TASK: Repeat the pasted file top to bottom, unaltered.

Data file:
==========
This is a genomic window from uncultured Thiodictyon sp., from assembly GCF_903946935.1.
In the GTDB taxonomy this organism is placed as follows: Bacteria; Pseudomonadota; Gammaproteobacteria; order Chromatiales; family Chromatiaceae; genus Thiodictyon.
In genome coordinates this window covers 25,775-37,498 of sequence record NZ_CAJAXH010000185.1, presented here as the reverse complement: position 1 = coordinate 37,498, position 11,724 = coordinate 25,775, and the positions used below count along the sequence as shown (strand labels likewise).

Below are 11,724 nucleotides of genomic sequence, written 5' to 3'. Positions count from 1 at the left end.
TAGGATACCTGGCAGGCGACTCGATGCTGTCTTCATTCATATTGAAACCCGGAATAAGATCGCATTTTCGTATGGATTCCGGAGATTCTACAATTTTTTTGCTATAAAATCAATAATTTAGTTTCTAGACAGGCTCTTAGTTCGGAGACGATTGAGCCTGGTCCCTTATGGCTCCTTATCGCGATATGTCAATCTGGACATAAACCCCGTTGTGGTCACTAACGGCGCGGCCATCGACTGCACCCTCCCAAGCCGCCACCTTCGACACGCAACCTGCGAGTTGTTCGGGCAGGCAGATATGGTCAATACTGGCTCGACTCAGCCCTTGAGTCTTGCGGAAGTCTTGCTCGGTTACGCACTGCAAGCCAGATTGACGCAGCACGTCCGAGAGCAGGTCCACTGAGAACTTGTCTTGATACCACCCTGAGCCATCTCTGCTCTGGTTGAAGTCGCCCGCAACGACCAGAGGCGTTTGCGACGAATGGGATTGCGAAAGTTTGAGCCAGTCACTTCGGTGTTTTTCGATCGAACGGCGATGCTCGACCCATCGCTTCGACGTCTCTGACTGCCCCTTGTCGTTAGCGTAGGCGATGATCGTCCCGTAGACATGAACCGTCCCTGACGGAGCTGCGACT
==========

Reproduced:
This is a genomic window from uncultured Thiodictyon sp., from assembly GCF_903946935.1.
In the GTDB taxonomy this organism is placed as follows: Bacteria; Pseudomonadota; Gammaproteobacteria; order Chromatiales; family Chromatiaceae; genus Thiodictyon.
In genome coordinates this window covers 25,775-37,498 of sequence record NZ_CAJAXH010000185.1, presented here as the reverse complement: position 1 = coordinate 37,498, position 11,724 = coordinate 25,775, and the positions used below count along the sequence as shown (strand labels likewise).

Below are 11,724 nucleotides of genomic sequence, written 5' to 3'. Positions count from 1 at the left end.
TAGGATACCTGGCAGGCGACTCGATGCTGTCTTCATTCATATTGAAACCCGGAATAAGATCGCATTTTCGTATGGATTCCGGAGATTCTACAATTTTTTTGCTATAAAATCAATAATTTAGTTTCTAGACAGGCTCTTAGTTCGGAGACGATTGAGCCTGGTCCCTTATGGCTCCTTATCGCGATATGTCAATCTGGACATAAACCCCGTTGTGGTCACTAACGGCGCGGCCATCGACTGCACCCTCCCAAGCCGCCACCTTCGACACGCAACCTGCGAGTTGTTCGGGCAGGCAGATATGGTCAATACTGGCTCGACTCAGCCCTTGAGTCTTGCGGAAGTCTTGCTCGGTTACGCACTGCAAGCCAGATTGACGCAGCACGTCCGAGAGCAGGTCCACTGAGAACTTGTCTTGATACCACCCTGAGCCATCTCTGCTCTGGTTGAAGTCGCCCGCAACGACCAGAGGCGTTTGCGACGAATGGGATTGCGAAAGTTTGAGCCAGTCACTTCGGTGTTTTTCGATCGAACGGCGATGCTCGACCCATCGCTTCGACGTCTCTGACTGCCCCTTGTCGTTAGCGTAGGCGATGATCGTCCCGTAGACATGAACCGTCCCTGACGGAGCTGCGACT